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Let's take a picture of apples:

enter image description here

Are there experiments conducted that study the distribution of the following answers to the question "How many apples are on this picture?":

  • Very little
  • Little
  • Normal
  • Many
  • Lots of

Well, of course, this specific picture doesn't matter, but this type of questions is important for many applications, like in surveys, when people rate things on subjective scales, so that in particular situations we can compare neither across questions with the same scale nor across persons answered the same question.

For example, think of 360-degree surveys when a person rates himself and is rated by others, so to compare in the end the two ratings.

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4 Answers 4

If I understand you correctly, you are trying to learn about good practice in designing studies involving subjective scales? Then getting actual answers to such surveys might not be very helpful. You might rather want to know the impact of your survey design and the answering-environment on the answers of the respondent.

These are broad questions. Neither do I have the expertise nor the space to give you comprehensive answers here. Some suggestions though. As far as study design is concerned, you may want to consult Survey Methodology. In particular, section 5.3.5 deals with the implications of the type of scales used as possible answers. In fact, any other Survey Methodology textbook should cover this topic.

A lot of experiments also study the impact of social environment on perceptions and the construction of subjective opinions. Among others, Solomon Asch is a pioneer of experimental investigations of subjective perception. His most famous experiment is related to the conformity effect. He shows that people tend to conform to the perception of the group they are put in, even when this goes against strong visual evidences, see http://www.youtube.com/watch?v=FnT2FcuZaYI.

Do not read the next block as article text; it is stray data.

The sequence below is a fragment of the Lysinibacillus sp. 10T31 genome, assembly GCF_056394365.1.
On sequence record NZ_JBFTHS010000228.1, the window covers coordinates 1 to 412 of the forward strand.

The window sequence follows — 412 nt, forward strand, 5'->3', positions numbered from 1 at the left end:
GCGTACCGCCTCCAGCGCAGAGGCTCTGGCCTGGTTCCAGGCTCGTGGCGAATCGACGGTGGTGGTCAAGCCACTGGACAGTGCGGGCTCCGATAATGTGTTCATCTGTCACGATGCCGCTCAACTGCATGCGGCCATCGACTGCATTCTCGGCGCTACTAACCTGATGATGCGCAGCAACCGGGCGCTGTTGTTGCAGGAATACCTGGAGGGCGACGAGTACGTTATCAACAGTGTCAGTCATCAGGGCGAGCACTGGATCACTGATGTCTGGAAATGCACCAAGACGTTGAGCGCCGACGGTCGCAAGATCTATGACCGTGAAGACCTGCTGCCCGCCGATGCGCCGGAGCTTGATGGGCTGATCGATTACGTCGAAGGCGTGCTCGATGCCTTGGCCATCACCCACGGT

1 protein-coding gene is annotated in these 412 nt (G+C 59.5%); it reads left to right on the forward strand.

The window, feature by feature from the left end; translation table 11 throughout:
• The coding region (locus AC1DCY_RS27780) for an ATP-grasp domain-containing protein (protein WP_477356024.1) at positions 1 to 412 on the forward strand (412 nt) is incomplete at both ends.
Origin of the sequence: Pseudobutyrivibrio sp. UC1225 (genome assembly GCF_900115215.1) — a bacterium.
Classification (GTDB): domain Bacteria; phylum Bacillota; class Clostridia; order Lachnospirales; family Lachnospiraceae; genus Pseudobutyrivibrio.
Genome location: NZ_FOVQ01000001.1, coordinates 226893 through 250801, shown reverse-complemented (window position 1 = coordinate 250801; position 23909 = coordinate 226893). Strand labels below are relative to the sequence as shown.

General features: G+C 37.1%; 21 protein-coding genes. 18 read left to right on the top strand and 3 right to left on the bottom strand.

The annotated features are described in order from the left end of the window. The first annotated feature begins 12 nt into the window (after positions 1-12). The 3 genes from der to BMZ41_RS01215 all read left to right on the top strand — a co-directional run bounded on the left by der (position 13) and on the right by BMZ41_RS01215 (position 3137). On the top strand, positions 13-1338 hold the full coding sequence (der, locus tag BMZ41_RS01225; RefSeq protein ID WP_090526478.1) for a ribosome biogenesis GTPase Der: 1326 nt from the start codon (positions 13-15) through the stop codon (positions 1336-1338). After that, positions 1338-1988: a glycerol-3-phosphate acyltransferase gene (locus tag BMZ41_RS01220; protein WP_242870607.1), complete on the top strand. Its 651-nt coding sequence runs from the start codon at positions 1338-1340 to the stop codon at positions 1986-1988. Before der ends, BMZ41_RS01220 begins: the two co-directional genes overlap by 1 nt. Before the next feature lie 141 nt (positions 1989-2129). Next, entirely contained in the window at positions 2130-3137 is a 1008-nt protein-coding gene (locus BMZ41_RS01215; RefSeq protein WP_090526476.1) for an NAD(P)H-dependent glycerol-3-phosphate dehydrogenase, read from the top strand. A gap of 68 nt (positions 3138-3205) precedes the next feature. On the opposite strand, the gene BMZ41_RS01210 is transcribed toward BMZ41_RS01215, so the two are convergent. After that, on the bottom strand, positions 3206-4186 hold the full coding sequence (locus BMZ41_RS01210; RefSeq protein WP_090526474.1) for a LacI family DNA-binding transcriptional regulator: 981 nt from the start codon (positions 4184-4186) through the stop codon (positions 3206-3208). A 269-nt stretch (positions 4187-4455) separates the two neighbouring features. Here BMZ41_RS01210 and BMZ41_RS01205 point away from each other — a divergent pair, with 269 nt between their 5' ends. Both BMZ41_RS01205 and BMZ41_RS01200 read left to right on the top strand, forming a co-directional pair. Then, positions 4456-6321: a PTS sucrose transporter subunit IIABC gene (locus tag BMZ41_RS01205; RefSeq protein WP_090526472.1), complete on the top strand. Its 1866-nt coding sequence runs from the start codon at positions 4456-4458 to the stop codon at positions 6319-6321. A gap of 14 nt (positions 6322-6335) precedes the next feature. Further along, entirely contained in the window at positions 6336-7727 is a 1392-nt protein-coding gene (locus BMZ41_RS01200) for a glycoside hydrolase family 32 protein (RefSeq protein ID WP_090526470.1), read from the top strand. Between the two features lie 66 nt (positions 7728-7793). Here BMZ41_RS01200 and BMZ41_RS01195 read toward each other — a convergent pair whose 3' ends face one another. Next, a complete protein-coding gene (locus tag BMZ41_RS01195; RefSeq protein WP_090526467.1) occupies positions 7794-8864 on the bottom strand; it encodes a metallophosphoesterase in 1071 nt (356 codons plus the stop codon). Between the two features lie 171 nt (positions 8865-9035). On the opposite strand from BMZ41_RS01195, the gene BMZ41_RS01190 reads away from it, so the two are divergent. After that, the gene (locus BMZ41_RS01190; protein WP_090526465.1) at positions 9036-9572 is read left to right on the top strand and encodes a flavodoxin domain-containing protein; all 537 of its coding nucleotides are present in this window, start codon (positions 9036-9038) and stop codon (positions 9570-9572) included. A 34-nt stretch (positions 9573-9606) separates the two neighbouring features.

In another famous experiment, Asch studied the "recency" and the "primacy" effect. The subject of the experiment where enumerated a list of personality traits (generous, peaceful, wise, mean,...) and subsequently asked to described the person. Asch question was whether, in describing the fictitious individual, people would rely more heavily on the first enumerated traits (the "primacy" effect), or would rather focus on the last ones they where presented (the "recency" effect). Asch results tend to show a dominance of the "primacy" effect.

Again, it would be too long to present a list of the numerous experiments and theoretical attempt to grasp perceptions mechanisms here. The literature is broad but the topic is classical. If you read french, it is notably covered in chapter two of "Psychologie Sociale" by Jacques-Philippe Leyens and Vincent Yzerbyt, but it should be covered in any good (social) psychology textbook. Unless you have a more specific question, this might be the right way to start learning about it.

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Thank you for the references. Groves et al. (2004) give a comprehensive coverage. And Asch's result, I think, relates to how our memory works. I'm still interested in empirical distributions over the subjective scale. Though the distribution depends on the sample. I also consider adjusting the scale. I.e., if the same object is evaluated as large and small by several respondents, we see where each respondent bias is. –  Anton Dec 24 '13 at 3:09
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You're welcome. Here is another study investigating the order effect (which question is asked first) on willingness to pay questionnaires in health care studies sciencedirect.com/science/article/pii/S0167629602000036. It contains empirical data on the subjective distribution of answer over the subjective valuation scale of payements from which you might try to estimate the distribution. –  Martin Van der Linden Dec 24 '13 at 10:41
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Well, of course, this specific picture doesn't matter, but this type of questions is important for many applications, like in surveys, when people rate things on subjective scales, so that in particular situations we can compare neither across questions with the same scale nor across persons answered the same question.